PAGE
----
2

I constantly run into this problem. I am working in a data warehouse and I cannot find out what is populating a table. Typically the table is being populated on a daily basis from either other table in the warehouse or from an Oracle database. I have tried the below query and can confirm the updates, but i cannot see what is doing it. I searched to the known SSIS package and stored procedure with similar names and SQL jobs but I can find nothing.

select object_name(object_id) as DatabaseName, last_user_update, *
from sys.dm_db_index_usage_stats
where database_id = DB_ID('Warehouse')
and object_id=object_id('PAYMENTS_DAILY')

I only have the most basic SQL Server tools available so no fancy search tools :(

3
  • Try looking for the table name in sys.sql_modules definition column.
    – Xedni
    Jul 29 '15 at 17:37
  • 1
    May be you can add a trigger which will save user login and app name, and use that as starting point? Jul 29 '15 at 17:38
  • 1
    A profiler trace or run sp_whoisactive periodically over a 24 hour period of time
    – billinkc
    Jul 29 '15 at 17:43
2

There is no way to tell, after data has been inserted into a data, where the data came from without having some sort of logging.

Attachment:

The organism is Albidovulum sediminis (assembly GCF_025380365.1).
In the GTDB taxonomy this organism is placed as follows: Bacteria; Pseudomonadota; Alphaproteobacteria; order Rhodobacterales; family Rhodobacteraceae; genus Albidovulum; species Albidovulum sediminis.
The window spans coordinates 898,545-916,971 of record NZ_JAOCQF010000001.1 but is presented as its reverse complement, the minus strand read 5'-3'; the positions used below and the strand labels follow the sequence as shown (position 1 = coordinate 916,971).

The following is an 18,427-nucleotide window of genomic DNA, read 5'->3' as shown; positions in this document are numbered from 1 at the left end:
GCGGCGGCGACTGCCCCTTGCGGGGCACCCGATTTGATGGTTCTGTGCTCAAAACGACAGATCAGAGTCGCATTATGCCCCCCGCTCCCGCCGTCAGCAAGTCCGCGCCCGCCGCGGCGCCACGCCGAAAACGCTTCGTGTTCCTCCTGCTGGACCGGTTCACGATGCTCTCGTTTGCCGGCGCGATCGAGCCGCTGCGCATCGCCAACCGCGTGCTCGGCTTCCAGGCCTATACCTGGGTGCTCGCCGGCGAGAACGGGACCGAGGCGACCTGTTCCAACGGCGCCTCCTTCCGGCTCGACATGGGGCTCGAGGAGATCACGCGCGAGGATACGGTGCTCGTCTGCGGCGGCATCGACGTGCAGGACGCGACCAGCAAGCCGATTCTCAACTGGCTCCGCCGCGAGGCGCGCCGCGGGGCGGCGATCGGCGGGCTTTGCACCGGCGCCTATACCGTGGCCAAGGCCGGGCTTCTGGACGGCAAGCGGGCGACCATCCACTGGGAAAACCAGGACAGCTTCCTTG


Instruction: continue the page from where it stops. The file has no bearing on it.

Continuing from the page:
SSIS has logging, you can use triggers on the tables, change data capture, audit columns, etc. are the many ways to do this.

1
  • Thanks, I suspected this was the case, but I really didn't want it to be.
    – Holmes IV
    Jul 29 '15 at 19:09
0

Frequently, if you know when the row was added, that can help you figure out what process is adding it. Add a new "InsertedDatetime" column to your warehouse table and give it a default value of getdate(). If you know that the rows always come in at 11:15 AM, you can use that to narrow your search.

That will probably be enough information, but if that doesn't help you track down the process, then you can add additional columns that contain everything from a source IP address to a calling object name.

As a last resort, you could rename your table and create a view named the same and then use an Instead Of Insert trigger on it that just holds open the connection so you can examine the currently executing processes to figure out where it's coming from.

I bet you can figure it out from the time alone though.

Your Answer

By clicking “Post Your Answer”, you agree to our terms of service, privacy policy and cookie policy

Not the answer you're looking for? Browse other questions tagged or ask your own question.